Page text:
Multi-Hazard Early Warning and Disaster Risk Reduction
14th to 16th December 2020 - Online symposium
Science, Policy and Practice Nexus for Risk Analytics, Early Warning Systems and Emergency Operations Centers (EOCs): Perspectives from the Asian Countries
14th December 2020 at 16.45 - 18.00 IST
Focus Area:Application of Risk Analytics, Early Warning Systems and EOCs for Risk Reduction through nexus among Scientific Tools, Policy Directives and Practices at local levels
Disaster Management Center, Sri Lanka Preparedness Partnership, Asian Preparedness Partnership Member Countries (Nepal, Sri Lanka, Pakistan, Philippines, Cambodia and Myanmar), Asian Disaster Preparedness Center, and the University of Huddersfield, United Kingdom
Emergency Operation Center (EOC) usually serves as the nerve center for the risk communication and coordination of the emergency response. The EOC serves as the hub for receiving and transmitting/ disseminating of early warnings to all concerned parties and communities at different levels, coordinate response actions, and manage resources by making informed decisions On the other hand, Early Warning Systems (EWS) are an integral component of disaster preparedness, and it has been proven that early actions can prevent loss of life and reduce the economic and infrastructure impacts of disasters1.
Risk analytics provides a shared understanding of risks for planning and coordination of required risk reduction initiatives and response capacities. Therefore, it is important that the EWS is supported by Risk Analytics about the actual and potential risks that a hazard poses, as well as the measures to be taken to prepare for and respond to its adverse impacts. The Sendai Framework for Disaster Risk Reduction (SFDRR) 2015–2030 recognizes the benefits of risk assessment and multi-hazard early warning systems and highlights them in one of its seven global targets (target g): “Substantially increase the availability of and access to multi-hazard early warning systems and disaster risk information and assessments to people by 2030”2.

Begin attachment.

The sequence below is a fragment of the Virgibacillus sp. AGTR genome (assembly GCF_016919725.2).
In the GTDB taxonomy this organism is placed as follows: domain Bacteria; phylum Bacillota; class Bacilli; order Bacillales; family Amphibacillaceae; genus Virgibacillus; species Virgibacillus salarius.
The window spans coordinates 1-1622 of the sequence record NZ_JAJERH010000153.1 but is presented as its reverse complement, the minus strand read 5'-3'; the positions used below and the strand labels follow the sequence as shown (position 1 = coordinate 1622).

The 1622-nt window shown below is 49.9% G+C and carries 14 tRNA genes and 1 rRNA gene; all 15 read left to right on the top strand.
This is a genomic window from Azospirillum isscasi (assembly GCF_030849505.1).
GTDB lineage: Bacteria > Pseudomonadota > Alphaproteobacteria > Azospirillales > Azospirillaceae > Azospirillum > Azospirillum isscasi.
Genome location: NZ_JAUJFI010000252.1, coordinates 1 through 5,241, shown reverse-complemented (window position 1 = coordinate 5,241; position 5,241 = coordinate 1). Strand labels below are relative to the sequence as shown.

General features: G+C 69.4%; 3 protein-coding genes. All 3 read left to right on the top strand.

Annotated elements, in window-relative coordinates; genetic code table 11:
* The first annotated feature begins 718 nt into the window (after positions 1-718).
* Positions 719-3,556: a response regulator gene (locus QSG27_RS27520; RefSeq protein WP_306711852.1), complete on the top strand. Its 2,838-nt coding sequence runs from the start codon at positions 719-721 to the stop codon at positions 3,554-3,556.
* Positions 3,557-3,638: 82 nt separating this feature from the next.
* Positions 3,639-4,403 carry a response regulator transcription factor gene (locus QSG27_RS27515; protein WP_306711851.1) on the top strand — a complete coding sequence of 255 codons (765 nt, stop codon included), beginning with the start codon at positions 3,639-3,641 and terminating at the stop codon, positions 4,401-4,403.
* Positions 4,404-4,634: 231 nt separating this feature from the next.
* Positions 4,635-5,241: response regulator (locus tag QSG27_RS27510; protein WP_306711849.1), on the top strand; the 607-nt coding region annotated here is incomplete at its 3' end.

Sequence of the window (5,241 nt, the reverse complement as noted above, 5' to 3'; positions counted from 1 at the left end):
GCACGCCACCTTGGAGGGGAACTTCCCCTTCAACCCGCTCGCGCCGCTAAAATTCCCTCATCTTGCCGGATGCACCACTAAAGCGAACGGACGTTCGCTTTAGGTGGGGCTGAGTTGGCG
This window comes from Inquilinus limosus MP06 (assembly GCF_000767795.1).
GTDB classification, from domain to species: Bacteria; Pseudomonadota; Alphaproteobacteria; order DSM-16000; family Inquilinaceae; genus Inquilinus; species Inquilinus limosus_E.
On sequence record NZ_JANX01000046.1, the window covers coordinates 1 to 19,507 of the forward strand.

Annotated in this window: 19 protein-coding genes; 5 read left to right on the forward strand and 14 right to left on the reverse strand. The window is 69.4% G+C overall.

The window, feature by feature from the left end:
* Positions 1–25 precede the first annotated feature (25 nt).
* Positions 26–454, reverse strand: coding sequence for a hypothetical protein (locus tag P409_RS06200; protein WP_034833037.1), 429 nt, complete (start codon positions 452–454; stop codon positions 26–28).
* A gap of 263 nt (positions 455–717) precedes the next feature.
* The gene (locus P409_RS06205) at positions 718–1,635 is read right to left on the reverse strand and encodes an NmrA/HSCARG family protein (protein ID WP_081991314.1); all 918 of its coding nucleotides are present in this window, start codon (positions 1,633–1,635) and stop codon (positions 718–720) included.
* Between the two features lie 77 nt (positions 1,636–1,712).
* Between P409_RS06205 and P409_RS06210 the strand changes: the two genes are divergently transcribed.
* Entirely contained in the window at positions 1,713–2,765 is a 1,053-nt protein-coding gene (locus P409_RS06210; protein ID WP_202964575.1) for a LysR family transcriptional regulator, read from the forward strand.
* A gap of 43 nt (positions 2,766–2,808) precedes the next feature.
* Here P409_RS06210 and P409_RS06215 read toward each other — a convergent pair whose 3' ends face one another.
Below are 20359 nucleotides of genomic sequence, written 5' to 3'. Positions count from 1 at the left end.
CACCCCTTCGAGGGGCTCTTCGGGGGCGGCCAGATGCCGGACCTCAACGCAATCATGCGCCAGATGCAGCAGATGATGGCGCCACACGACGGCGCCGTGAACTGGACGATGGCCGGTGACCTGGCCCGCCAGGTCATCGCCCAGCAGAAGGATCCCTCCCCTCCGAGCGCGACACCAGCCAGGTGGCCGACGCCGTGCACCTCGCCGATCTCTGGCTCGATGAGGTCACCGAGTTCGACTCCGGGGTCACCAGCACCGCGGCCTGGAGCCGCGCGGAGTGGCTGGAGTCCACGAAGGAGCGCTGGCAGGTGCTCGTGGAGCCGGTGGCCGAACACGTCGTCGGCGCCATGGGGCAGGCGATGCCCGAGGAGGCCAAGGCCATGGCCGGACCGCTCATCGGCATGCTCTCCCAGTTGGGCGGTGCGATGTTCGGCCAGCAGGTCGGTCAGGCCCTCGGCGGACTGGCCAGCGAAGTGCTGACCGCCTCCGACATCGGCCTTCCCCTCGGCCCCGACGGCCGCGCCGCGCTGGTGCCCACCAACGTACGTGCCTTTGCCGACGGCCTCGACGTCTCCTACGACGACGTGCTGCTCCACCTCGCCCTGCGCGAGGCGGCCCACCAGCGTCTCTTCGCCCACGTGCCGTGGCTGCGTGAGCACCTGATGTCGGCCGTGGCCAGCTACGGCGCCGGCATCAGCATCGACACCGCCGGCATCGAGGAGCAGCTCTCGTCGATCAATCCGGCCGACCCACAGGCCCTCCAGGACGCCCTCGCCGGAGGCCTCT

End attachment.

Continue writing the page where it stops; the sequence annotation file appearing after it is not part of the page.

In order to reduce disaster impacts on vulnerable communities, the strengthening of nexus between Risk Analytics, EWS and EOCs is important, and timely policy debate. The role of the research, policy enablers and scaling up of good practices on this arena can specifically accelerate the implementation of Sendai Framework Target G and Target E “Substantially increase the number of countries with national and local disaster risk reduction strategies by 2020” while contributing to achieve target A, B, C, D and F. It is also important to understand how the multiple stakeholders including the government, LNGOs, the civil society organizations, the private sector and the academia have a role to play in strengthening this nexus. With this regard, the plenary session on ‘Science, Policy and Practice Nexus for Risk Analytics, Early Warning Systems and Emergency Operations Centers (EOCs): Perspectives from the Asian Countries’ is being organized and will lead to multi-sectoral interaction and overall collaboration between multiple stakeholders for promoting locally-led actions.
The plenary session will bring together perspectives from different Asian countries on current practices in Risk Analytics, EWS and EOCs and their nexus and applications while keeping research, policy and good practices as enablers for accelerating the SFDRR implementation.
Key objectives of the session are as follows:
• To share good practices in usage of Risk Analytics in Early Warning Systems and EOCs from South and South-East Asia;
• To discuss the role of multiple stakeholders in strengthening nexus of locally-led EWSs, EOCs and Risk Analytics; and
• To promote the linkages between research, policy and practice for strengthening the nexus between EWS, EOC and Risk Analytics.
• Co-chairs: Major General (Retd.) Sudantha Ranasinghe; Director General (DG), Disaster Management Center (DMC), Ministry of Defense, Government of Sri Lanka
• Prof. Richard Haigh, Professor in Disaster Risk Management, University of Huddersfield, United Kingdom
• Amplifying SFDRR Implementation: Target E and G, by ADPC;
• Application of Risk Analytics in the implementation of the National Disaster Response Plan (NDRP) and EOCs, Pakistan;
• End-user based Agri-Early Warning System in Bihar State, India;
• Risk Monitoring, Business Continuity Planning and EWS in the Private Sector, Philippines;
• Community-Based Flood Preparedness and Response in Cambodia;
• Early Warning to Early Actions: Role of Subnational Disaster Governance in Nepal;
• National Emergency Operation Center and the role of Civil Society Organizations in Response, Myanmar;
• National Emergency Operation Plan (NEOP), Standard Operating Procedures (SOPs) and EWS in Sri Lanka.